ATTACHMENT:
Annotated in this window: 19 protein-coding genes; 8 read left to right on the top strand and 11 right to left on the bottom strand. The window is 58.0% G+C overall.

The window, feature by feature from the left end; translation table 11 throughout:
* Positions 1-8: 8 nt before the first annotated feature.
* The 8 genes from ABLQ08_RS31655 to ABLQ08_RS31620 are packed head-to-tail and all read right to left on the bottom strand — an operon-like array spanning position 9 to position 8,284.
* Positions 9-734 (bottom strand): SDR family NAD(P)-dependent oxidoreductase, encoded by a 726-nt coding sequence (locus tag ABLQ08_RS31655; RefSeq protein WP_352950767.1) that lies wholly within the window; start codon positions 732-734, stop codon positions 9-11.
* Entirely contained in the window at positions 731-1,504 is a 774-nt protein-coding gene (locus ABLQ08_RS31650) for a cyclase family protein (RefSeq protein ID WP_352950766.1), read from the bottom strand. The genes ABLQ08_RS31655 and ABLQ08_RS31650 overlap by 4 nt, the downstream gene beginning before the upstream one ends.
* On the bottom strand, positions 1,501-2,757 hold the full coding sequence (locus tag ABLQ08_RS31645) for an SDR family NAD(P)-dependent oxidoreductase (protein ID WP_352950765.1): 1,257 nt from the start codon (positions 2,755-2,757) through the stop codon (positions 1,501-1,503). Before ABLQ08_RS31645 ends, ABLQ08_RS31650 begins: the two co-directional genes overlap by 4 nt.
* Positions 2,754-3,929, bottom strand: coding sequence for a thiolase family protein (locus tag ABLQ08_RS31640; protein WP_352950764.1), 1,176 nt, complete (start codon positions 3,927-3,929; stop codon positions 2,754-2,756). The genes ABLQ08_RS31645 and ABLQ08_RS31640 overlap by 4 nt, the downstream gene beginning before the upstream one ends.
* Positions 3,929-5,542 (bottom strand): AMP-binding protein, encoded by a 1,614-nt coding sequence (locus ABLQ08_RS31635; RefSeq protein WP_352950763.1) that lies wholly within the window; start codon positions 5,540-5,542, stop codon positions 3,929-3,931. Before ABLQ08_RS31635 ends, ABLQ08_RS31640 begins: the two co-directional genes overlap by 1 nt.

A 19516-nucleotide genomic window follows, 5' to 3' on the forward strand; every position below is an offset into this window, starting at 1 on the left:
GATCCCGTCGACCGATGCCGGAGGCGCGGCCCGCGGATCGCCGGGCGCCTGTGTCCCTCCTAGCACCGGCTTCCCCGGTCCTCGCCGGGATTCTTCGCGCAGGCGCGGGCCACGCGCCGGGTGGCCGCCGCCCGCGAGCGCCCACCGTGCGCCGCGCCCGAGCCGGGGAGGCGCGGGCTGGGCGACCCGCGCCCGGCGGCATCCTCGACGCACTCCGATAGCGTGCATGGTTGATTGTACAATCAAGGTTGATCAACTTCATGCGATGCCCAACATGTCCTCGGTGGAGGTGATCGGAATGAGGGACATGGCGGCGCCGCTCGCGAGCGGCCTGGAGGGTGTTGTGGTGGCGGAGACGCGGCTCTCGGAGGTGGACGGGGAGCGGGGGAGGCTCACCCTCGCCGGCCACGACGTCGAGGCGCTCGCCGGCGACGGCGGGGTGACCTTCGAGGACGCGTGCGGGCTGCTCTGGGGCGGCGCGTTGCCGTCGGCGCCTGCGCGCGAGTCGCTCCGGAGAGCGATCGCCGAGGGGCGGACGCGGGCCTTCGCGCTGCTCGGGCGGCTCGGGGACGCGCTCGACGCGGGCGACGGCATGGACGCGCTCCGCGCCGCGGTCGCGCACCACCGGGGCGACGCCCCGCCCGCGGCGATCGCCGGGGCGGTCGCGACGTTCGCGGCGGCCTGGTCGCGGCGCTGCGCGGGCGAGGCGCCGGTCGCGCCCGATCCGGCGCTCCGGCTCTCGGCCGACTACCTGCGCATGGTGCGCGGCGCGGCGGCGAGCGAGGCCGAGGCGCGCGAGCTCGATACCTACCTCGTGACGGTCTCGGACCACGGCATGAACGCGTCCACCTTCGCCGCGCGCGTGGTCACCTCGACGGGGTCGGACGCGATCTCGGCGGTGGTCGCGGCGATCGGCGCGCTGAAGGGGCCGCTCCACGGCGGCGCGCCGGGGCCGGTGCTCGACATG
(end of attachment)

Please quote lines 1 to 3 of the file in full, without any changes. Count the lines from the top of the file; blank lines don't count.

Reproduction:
Annotated in this window: 19 protein-coding genes; 8 read left to right on the top strand and 11 right to left on the bottom strand. The window is 58.0% G+C overall.

The window, feature by feature from the left end; translation table 11 throughout:
* Positions 1-8: 8 nt before the first annotated feature.